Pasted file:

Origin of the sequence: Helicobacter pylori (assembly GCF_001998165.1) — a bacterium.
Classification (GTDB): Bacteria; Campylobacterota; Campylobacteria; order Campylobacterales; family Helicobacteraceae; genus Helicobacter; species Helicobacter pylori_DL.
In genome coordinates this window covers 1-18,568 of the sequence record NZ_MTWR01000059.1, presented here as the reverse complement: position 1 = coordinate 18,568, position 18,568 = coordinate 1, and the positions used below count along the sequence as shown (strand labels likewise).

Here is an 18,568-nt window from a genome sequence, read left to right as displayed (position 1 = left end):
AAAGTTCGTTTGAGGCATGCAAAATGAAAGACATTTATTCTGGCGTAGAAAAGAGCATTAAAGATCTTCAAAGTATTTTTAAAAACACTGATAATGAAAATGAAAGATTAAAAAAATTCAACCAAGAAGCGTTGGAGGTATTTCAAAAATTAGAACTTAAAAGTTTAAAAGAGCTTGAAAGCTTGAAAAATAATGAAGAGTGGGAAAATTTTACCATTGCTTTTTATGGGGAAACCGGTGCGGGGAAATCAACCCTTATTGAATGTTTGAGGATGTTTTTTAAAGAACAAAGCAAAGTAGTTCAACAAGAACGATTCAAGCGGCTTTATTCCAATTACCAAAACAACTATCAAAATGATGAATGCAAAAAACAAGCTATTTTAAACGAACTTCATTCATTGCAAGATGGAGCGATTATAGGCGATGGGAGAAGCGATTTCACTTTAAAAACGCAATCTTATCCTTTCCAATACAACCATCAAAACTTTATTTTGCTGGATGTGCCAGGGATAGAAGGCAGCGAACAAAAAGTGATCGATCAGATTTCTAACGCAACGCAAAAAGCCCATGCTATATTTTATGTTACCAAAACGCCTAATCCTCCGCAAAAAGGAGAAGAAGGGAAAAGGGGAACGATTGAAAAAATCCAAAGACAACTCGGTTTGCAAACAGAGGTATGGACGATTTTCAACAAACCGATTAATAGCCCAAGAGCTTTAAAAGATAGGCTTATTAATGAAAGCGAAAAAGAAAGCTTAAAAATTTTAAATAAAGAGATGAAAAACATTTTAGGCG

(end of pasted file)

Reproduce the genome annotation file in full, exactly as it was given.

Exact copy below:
Origin of the sequence: Helicobacter pylori (assembly GCF_001998165.1) — a bacterium.
Classification (GTDB): Bacteria; Campylobacterota; Campylobacteria; order Campylobacterales; family Helicobacteraceae; genus Helicobacter; species Helicobacter pylori_DL.
In genome coordinates this window covers 1-18,568 of the sequence record NZ_MTWR01000059.1, presented here as the reverse complement: position 1 = coordinate 18,568, position 18,568 = coordinate 1, and the positions used below count along the sequence as shown (strand labels likewise).

Here is an 18,568-nt window from a genome sequence, read left to right as displayed (position 1 = left end):
AAAGTTCGTTTGAGGCATGCAAAATGAAAGACATTTATTCTGGCGTAGAAAAGAGCATTAAAGATCTTCAAAGTATTTTTAAAAACACTGATAATGAAAATGAAAGATTAAAAAAATTCAACCAAGAAGCGTTGGAGGTATTTCAAAAATTAGAACTTAAAAGTTTAAAAGAGCTTGAAAGCTTGAAAAATAATGAAGAGTGGGAAAATTTTACCATTGCTTTTTATGGGGAAACCGGTGCGGGGAAATCAACCCTTATTGAATGTTTGAGGATGTTTTTTAAAGAACAAAGCAAAGTAGTTCAACAAGAACGATTCAAGCGGCTTTATTCCAATTACCAAAACAACTATCAAAATGATGAATGCAAAAAACAAGCTATTTTAAACGAACTTCATTCATTGCAAGATGGAGCGATTATAGGCGATGGGAGAAGCGATTTCACTTTAAAAACGCAATCTTATCCTTTCCAATACAACCATCAAAACTTTATTTTGCTGGATGTGCCAGGGATAGAAGGCAGCGAACAAAAAGTGATCGATCAGATTTCTAACGCAACGCAAAAAGCCCATGCTATATTTTATGTTACCAAAACGCCTAATCCTCCGCAAAAAGGAGAAGAAGGGAAAAGGGGAACGATTGAAAAAATCCAAAGACAACTCGGTTTGCAAACAGAGGTATGGACGATTTTCAACAAACCGATTAATAGCCCAAGAGCTTTAAAAGATAGGCTTATTAATGAAAGCGAAAAAGAAAGCTTAAAAATTTTAAATAAAGAGATGAAAAACATTTTAGGCG